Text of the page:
Tag Archives: COVID-19

Raining on Parades

23 May

Merriam-Webster’s “Word of the Day” yesterday (something I get in my email each morning) was the word “officious.” Honest, I didn’t know all of the meanings to the word. My initial thoughts were along the lines of something to do with official folks, and sure enough that IS a meaning. The unofficial meaning. But the official meaning is, “volunteering one’s services where they are neither asked nor needed MEDDLESOME.” And I have to admit, it is/was oh-so-appropriate of a word following my time at last week’s annual meeting of the Medical Library Association (in conjunction with the Special Libraries Association).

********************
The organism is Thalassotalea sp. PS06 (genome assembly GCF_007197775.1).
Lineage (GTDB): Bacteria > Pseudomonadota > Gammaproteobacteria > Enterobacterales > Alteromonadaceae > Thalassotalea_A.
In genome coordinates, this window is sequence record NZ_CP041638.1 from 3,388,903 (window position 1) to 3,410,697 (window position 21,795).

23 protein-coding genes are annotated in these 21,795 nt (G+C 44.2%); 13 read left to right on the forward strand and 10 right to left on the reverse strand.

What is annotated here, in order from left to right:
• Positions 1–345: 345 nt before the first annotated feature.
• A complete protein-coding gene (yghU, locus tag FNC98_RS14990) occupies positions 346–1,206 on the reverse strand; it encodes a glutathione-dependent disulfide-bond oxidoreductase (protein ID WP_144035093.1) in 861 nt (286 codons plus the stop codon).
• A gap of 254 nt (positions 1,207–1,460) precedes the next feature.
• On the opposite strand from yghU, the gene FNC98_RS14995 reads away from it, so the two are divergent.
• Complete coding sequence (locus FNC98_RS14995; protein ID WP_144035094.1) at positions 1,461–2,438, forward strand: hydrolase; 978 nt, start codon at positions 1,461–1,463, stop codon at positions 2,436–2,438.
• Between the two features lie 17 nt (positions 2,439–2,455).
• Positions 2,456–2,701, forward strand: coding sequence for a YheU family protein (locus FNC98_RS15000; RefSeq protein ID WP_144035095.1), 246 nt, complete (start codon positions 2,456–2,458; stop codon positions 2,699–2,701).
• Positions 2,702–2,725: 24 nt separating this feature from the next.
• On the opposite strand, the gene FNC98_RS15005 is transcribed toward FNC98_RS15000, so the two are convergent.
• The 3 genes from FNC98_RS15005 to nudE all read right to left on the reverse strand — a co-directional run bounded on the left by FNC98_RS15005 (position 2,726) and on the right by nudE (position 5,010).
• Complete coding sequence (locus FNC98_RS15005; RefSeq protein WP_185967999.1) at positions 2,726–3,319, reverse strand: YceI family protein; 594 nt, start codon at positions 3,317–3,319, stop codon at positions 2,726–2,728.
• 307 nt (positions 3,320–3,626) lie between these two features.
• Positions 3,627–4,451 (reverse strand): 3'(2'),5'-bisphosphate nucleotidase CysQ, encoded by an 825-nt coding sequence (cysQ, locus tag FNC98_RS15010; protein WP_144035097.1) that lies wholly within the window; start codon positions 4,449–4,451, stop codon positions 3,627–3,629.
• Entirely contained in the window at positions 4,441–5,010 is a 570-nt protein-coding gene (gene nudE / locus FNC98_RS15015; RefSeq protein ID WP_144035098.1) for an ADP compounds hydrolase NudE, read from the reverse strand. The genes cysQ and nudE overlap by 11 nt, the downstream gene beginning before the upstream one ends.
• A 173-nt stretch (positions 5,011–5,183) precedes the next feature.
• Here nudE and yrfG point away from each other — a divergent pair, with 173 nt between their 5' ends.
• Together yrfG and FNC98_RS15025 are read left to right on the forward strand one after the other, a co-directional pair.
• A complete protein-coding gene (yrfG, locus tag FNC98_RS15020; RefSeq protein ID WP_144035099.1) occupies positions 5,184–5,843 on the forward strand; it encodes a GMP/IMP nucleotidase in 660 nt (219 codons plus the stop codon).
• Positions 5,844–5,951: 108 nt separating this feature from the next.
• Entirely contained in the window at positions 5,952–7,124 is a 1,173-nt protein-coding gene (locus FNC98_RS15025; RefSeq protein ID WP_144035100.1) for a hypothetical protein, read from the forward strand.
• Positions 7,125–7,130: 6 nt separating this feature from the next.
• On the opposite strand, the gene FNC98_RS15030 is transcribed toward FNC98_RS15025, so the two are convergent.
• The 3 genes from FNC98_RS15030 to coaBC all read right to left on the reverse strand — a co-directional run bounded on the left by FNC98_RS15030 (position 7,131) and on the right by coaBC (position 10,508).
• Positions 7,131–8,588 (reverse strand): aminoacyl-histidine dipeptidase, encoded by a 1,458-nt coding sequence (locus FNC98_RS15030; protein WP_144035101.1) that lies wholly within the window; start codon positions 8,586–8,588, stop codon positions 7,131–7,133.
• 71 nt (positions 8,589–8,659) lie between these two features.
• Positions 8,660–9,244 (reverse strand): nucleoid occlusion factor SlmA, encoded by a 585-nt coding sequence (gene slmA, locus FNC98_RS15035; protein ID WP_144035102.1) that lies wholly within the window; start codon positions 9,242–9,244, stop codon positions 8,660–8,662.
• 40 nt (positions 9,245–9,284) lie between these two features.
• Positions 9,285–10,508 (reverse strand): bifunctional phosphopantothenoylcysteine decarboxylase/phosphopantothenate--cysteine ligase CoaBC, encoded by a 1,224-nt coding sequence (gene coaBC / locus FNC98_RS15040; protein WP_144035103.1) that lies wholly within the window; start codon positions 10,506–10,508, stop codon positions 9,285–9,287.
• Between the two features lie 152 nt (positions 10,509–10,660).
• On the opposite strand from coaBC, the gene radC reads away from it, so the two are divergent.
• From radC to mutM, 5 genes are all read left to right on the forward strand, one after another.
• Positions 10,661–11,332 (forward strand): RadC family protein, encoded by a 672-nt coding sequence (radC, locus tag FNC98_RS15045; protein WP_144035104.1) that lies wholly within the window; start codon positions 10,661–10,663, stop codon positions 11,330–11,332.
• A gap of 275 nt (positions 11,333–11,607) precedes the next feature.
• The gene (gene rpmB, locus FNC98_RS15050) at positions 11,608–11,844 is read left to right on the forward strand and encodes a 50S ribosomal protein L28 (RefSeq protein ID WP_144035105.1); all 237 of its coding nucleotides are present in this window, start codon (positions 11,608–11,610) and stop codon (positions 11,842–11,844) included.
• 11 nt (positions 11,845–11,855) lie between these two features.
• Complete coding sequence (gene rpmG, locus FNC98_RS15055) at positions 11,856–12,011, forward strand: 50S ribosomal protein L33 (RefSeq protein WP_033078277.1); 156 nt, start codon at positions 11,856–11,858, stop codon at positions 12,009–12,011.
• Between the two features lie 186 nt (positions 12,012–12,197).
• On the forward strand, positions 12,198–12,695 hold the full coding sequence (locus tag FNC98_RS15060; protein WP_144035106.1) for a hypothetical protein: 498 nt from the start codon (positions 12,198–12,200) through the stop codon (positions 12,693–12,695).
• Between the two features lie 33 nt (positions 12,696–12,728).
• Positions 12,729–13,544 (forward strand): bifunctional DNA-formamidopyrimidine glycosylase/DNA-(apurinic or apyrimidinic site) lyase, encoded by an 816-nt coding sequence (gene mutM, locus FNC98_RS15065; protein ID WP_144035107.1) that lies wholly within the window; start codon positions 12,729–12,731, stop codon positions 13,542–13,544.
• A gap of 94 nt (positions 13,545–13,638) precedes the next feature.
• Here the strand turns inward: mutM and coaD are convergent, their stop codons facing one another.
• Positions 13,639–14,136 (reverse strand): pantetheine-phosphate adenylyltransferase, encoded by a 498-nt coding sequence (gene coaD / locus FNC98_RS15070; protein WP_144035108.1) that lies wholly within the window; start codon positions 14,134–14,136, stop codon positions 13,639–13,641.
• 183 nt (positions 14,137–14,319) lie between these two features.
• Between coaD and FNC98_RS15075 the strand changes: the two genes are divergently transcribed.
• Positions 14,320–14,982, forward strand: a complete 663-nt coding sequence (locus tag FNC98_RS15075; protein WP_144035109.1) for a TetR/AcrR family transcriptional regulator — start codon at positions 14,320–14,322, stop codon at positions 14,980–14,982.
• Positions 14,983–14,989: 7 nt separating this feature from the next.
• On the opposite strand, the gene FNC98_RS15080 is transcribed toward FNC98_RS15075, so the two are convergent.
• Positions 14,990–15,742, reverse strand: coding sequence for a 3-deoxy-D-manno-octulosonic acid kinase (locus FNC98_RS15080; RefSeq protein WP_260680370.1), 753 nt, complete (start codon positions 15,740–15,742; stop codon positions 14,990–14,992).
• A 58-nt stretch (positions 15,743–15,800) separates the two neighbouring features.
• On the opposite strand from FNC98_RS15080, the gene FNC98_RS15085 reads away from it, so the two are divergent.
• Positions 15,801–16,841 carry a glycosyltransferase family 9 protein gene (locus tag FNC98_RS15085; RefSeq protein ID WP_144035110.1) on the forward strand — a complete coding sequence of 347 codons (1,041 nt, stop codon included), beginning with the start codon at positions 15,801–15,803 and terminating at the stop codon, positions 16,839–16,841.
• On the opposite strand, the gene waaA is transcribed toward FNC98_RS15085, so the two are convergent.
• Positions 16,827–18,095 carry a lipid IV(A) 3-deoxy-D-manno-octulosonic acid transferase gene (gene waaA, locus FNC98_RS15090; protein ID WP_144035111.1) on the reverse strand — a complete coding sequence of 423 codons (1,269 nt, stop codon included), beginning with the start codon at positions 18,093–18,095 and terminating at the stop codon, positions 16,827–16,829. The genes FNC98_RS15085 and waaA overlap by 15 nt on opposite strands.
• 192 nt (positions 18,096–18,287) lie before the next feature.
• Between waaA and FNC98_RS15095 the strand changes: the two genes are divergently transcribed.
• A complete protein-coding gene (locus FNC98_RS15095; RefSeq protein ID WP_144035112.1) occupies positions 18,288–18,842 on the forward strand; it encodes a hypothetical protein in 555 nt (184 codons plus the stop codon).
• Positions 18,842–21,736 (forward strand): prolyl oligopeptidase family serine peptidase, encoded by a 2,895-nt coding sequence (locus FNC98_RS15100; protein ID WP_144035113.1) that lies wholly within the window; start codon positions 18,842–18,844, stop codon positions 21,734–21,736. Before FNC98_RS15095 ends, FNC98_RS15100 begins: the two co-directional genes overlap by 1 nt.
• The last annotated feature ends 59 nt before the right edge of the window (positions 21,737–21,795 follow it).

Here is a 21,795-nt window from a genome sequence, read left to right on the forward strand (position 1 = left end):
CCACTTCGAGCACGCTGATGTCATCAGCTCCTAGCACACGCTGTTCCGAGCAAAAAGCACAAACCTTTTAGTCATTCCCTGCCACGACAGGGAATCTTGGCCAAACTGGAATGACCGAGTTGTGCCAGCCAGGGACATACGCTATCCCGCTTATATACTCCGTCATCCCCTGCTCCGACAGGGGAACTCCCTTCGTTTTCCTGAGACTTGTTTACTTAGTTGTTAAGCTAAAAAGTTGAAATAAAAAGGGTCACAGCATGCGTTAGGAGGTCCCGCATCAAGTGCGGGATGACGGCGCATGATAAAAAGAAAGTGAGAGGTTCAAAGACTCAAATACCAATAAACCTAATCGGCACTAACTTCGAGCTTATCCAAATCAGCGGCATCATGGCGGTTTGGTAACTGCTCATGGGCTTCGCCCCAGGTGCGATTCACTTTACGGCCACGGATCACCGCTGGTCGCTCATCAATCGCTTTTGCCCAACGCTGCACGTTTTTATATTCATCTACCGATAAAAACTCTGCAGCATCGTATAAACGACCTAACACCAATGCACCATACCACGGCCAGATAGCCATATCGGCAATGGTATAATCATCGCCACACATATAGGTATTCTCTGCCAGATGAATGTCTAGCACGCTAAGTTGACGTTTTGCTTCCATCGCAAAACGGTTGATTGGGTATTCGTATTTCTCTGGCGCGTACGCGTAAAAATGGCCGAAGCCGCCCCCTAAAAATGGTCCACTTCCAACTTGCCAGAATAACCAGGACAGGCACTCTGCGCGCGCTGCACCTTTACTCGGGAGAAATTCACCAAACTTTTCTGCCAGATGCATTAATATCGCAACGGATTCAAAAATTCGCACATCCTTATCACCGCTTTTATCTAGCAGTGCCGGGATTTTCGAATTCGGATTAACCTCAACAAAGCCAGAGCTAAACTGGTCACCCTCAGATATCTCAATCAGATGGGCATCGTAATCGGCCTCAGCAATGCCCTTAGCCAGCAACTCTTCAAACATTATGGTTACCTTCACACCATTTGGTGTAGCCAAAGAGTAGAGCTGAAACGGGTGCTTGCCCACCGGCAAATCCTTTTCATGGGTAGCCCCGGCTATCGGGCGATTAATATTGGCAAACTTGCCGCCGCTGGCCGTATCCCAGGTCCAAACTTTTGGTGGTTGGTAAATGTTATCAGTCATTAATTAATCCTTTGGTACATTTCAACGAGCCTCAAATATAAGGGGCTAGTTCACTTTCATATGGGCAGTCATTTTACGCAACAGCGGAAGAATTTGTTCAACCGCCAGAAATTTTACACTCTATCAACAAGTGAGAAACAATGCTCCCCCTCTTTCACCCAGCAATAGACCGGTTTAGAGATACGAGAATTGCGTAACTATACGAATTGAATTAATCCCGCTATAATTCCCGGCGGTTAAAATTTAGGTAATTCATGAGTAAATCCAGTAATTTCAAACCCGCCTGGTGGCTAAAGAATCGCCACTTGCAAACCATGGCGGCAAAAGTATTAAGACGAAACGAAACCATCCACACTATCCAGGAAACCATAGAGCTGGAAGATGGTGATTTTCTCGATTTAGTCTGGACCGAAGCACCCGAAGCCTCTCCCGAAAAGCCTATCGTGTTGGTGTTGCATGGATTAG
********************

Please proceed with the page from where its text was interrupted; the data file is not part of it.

We met in Detroit, Michigan – a place I’d never visited beyond the airport – this year. Detroit is a city working very hard to build back, showcase, recreate its heritage as a place of invention, innovation, and inspiration in industry, music, and more. I’m really happy that we decided to hold our meeting there this year. I truly enjoyed exploring the city and would love to return for another couple of weeks to experience all that I could never see and do in a few days outside of the meeting. But I did get to a Tigers’ game, ate Buddy’s pizza, had breakfast at The Dime Store, tried MULTIPLE Coney’s (Lafayette being my favorite), sipped fancy cocktails at The Shelby (speakeasy), and more. AND I soaked up content from one of the best MLA meetings that I’ve attended in a long while.